02:37PM | 04/24/99
My 72-year-old house has oil/steam heat which we intend to update and keep. I have heard that it is possible to add central air with an attic-mounted (presumably electric) unit moving air through flexible ducting (run between studs) leading to ceiling registers. Anyone ever heard of this method and will it work?


10:19AM | 06/01/99

Typically, the method you are describing is for multi-zone temperature control. To complete the picture, another unit would be mounted in the basement to supply the first floor, with the unit you mentioned in the attic for the second floor. This eliminates the need for running ducting between floors (and the associated cost for keeping it all hidden) as, presumably, all first floor rooms are easily accessible from the basement, and all second floor rooms from the attic.

This design may not necessarily save you money, but it does improve the comfort level as you can control each floor’s temperature separate from the other. You probably already have that ability with your hot-water heat.

Keep I mind that you will need ample electric supply lines to take on the 30+ amps the units will each need. If your home only has 100-amp main service, you will need to consider upgrading to 200 amp or live with blown fuses or tripped circuits.

You could save money by just putting central air for the second floor for now. Since cool air drops, the first floor will cool off somewhat as well.

Good luck


07:43PM | 06/01/99
I am a heating and air contractor in Utah... we do what you are describing several times a month. The reply prior to mine pretty much covers the nuts & bolts of it. FYI the last job we did similar to yours had 12 supply air runs and we charged about $3,400

Tony D

09:08AM | 06/09/99
Is this type of air conditioning best for old houses? I am told that there is a new type that uses tubes with refrigerant that lead to small room units. These tubes are supposedly easier to install and less intrusive. Has anyone ever heard of these?


07:55PM | 06/19/99
I have, but I believe the tubes are not filled with refrigerant, but coolant. If refrigerant, the tubes would have to be a hard material, such as copper, and be insulated. Running rigid copper tubes about the home would NOT necessarily be easier than ducting, and would be almost impossible to insulate. With a coolant, the tubes used are flexible polypropylene or similar material, so they can be routed with relative ease.

I have heard of two versions of this design.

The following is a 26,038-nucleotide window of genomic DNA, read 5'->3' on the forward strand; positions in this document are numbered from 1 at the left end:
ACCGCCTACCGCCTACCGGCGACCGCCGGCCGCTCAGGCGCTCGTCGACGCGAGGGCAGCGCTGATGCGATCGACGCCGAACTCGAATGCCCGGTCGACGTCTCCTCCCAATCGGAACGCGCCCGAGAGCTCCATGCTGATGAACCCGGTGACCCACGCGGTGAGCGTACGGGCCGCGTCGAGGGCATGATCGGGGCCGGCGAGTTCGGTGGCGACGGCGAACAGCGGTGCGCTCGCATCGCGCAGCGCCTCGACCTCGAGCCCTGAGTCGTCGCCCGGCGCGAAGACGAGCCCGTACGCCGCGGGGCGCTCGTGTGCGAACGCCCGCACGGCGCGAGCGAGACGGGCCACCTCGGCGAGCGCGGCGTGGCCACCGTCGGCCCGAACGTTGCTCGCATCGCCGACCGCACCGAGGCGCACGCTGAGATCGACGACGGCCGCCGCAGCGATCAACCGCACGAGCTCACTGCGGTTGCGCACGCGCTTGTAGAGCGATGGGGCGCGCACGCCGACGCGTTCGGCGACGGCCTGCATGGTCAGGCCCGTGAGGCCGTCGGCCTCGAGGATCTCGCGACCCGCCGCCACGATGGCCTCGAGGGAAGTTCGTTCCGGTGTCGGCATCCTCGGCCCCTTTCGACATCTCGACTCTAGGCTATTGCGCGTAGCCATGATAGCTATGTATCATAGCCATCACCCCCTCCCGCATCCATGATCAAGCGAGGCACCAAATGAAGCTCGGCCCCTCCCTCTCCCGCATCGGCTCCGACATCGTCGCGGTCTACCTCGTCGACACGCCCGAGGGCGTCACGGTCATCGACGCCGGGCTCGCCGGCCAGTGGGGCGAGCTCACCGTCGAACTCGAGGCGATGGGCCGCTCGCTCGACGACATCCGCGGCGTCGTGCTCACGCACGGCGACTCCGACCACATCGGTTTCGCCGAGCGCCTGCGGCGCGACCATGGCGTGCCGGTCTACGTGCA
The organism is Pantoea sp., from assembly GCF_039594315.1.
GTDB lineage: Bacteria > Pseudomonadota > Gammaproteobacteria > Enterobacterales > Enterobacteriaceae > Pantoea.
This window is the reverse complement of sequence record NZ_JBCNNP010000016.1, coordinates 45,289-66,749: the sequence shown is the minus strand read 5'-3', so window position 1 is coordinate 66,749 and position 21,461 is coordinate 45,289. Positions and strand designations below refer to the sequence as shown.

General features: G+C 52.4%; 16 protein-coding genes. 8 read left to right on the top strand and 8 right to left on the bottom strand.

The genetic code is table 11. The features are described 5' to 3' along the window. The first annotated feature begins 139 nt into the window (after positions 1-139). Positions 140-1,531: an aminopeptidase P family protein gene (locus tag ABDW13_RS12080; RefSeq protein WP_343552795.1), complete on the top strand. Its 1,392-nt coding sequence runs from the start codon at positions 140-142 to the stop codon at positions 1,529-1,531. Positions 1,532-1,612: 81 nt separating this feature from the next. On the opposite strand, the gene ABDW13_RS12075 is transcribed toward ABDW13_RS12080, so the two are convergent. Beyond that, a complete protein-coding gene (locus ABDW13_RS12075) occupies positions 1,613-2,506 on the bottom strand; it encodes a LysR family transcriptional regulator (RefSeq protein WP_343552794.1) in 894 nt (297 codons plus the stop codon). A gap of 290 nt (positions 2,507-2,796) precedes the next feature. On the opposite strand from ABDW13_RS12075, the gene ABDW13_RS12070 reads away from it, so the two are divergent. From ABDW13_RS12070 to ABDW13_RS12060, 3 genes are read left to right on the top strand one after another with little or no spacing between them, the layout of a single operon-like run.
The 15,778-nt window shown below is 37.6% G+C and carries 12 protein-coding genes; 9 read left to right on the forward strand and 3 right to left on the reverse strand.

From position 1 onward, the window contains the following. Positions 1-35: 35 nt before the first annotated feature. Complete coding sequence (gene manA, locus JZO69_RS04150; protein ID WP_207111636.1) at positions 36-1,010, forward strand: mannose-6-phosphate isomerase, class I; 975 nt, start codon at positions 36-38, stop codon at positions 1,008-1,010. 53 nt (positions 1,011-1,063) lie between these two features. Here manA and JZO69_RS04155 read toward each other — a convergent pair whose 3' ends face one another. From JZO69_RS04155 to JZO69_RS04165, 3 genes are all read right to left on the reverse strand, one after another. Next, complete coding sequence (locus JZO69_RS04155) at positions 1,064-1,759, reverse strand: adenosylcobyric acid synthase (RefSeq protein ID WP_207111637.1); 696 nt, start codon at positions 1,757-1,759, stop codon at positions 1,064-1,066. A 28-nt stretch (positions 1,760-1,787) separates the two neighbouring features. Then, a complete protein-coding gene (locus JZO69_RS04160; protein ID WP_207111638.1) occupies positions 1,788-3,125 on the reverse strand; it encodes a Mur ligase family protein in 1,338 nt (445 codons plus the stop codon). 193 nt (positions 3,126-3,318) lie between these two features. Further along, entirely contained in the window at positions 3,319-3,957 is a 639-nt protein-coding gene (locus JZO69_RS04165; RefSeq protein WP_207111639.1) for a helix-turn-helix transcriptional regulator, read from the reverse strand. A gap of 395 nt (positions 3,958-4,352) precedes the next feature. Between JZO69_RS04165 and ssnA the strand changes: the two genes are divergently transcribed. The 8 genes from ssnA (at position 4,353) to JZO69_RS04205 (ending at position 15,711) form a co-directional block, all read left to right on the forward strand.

In one, an outside chiller, similar to the typical outside unit a normal home may have, chills a liquid, similar to antifreeze in a car. This liquid is brought down to a very cold temperature, where it is circulated around to inside units which are simply radiators with fans … sort of the reverse of hot water heat. I guess the individual units can be zoned the same way. Although new to residential homes, this technology has been used in grocery stores and other businesses for years.

The other design utilizes a ground water source, similar to geothermal, which is pumped inside the home where different a/c units extract the heat in the rooms and pass it into the water.

Although I have never worked with either or even seen one, I would imagine, since it is new technology, that the cost would be more than more traditional systems, at least until the idea catches on and mass-production kicks in. If someone goes that way, I would like to see a posting about it. It would be very interesting.



Post a reply as Anonymous

Photo must be in JPG, GIF or PNG format and less than 5MB.


type the code from the image


Post_new_button or Login_button

Few projects are more fun than upcycling a vintage piece in a surprising way. Outfitted with a sink and a delicately tiled... Built on a rocky island in the Drina River, near the town of Bajina Basta, Serbia, this wooden house was cobbled together ... Large steel-framed windows flood the interior of this remodeled Michigan barn with daylight. The owners hired Northworks A... Edging formed with upside-down wine bottles is a refreshing change. Cleverly and artistically involving recycled materials... A Washington State couple called on BC&J Architects to transform their 400-square-foot boathouse into a hub for family bea... Similar to the elevated utensil concept, hanging your pots and pans from a ceiling-mounted rack keeps them nearby and easy... For windows, doors, and mirrors that could use a little definition, the Naples Etched Glass Border adds a decorative flora... The thyme growing between these stepping stones adds a heady fragrance to strolls along this lush, low-maintenance garden ... Decoupage is an easy way to add any paper design to your switch plate, whether it is wallpaper, scrapbook paper, book page... Twine lanterns add pops of crafty—but sophisticated—flair to any outdoor setting. Wrap glue-soaked twine around a balloon ... When securely fastened to a tree or the ceiling of a porch, a pallet and some cushioning make the ideal place to lounge. V... Reluctant to throw away any of those unidentified keys in your junk drawer? Hang them from a few chains attached to a simp... A stripped-down model, sans screened porch, starts out at $79,000. Add the porch, a heated floor for the bath, and all the... Salvaged boards in varying widths and colors make up the dramatic accent wall in this attic space. The high-gloss white of... This garden shed has been decked out to the nines. Designer Orla Kiely created the intimate home for a flower trade show, ...
Newsletter_icon Google_plus Facebook Twitter Pinterest Youtube Rss_icon